Pandemic adds fuel to debate over how many patients nurses should care for each shift

Crain’s New York

Pat Kane, executive director of the New York State Nurses Association, has seen the pandemic intensify the decades-long fight over adequate nurse staffing.

Before Covid-19 struck, the Midtown South–based union of more than 42,000 frontline nurses made safe-staffing ratios a top priority for its members, who work in major hospitals and other health care settings across the state. The ratios regulate the number of patients that may be assigned to a single nurse…

…The department noted that in 2016, the Center for Health Workforce Studies, an academic research center based at the School of Public Health at the University at Albany, projected that if RN graduation and retirement trends remain the same, the supply of nurses would grow by 5% to 9% between 2015 and 2025, largely keeping pace with demand.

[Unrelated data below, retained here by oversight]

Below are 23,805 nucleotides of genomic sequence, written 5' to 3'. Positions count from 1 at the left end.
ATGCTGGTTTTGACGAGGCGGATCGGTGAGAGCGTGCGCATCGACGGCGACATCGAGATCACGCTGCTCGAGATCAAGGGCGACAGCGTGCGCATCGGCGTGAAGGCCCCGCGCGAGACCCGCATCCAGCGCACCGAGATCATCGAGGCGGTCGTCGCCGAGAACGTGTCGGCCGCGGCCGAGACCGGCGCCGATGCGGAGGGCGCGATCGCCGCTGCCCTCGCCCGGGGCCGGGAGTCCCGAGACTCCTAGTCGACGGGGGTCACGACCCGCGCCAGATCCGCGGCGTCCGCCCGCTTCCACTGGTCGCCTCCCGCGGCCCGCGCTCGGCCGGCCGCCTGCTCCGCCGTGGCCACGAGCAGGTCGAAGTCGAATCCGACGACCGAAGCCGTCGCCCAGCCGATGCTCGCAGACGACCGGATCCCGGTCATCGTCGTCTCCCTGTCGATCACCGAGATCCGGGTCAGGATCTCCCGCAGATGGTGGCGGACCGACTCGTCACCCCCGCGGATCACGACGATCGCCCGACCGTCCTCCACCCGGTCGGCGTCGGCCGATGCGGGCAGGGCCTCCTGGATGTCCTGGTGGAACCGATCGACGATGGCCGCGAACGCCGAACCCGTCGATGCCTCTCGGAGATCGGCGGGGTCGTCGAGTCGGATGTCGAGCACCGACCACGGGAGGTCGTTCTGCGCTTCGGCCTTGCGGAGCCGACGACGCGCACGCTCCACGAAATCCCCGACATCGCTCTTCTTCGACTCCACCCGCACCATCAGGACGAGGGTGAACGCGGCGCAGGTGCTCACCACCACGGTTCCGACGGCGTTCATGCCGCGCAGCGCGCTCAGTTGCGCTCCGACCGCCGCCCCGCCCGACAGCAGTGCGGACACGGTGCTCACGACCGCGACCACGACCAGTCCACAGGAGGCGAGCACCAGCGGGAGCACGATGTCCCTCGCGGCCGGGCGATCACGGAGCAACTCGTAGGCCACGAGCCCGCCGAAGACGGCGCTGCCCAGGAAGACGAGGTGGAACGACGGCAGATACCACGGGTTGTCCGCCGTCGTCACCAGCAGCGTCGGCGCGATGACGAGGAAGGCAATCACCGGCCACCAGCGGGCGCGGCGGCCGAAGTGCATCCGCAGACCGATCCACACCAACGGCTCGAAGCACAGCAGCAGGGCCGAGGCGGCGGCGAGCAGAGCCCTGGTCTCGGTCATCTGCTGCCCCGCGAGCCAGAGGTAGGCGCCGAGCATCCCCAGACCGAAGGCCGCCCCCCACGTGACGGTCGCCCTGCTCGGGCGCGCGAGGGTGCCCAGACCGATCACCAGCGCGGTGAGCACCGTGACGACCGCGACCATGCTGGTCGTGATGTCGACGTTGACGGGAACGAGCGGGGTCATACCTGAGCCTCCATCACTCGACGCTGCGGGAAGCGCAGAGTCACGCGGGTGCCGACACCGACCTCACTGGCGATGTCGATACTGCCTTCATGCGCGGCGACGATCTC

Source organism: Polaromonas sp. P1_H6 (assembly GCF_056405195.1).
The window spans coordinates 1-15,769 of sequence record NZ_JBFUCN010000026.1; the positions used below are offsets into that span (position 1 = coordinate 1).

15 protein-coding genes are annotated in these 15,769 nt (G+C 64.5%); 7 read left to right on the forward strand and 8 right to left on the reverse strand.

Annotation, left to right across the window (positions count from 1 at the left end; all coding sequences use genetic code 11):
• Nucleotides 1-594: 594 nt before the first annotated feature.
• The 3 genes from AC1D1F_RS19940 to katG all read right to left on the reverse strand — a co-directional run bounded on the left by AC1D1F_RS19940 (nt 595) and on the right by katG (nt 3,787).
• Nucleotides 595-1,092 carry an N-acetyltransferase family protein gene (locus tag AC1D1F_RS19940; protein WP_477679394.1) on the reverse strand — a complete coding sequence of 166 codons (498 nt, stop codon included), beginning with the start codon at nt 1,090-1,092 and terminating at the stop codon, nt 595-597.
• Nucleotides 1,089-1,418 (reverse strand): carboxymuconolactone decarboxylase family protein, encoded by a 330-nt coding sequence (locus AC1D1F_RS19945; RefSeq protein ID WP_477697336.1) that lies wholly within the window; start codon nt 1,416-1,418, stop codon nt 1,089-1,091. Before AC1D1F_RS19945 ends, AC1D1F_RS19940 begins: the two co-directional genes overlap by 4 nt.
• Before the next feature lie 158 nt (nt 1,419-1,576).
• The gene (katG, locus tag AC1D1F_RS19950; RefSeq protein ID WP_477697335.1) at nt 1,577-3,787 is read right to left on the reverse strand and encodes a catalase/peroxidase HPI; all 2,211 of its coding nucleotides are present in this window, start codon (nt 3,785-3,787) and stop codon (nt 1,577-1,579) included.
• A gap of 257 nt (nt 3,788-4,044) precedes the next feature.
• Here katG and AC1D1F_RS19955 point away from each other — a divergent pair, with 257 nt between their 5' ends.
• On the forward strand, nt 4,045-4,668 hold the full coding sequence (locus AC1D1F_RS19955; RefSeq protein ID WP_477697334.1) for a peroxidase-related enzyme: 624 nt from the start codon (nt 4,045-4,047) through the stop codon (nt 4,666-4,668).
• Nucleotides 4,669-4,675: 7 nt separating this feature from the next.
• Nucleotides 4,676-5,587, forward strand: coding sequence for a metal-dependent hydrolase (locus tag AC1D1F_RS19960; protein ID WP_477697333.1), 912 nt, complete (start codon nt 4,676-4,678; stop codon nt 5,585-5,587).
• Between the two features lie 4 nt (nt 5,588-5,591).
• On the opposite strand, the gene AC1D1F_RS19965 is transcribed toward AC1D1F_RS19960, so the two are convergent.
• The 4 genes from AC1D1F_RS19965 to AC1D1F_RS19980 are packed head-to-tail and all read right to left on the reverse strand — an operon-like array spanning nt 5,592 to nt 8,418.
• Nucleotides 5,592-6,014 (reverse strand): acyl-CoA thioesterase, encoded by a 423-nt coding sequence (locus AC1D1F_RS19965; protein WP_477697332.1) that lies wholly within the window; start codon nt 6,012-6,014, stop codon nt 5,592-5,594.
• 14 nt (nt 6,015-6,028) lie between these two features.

However, the department also acknowledged that other projections, such as those published more recently in the American Journal of Medical Quality, indicated a shortage of more than 39,000 registered nurses in New York by 2030.

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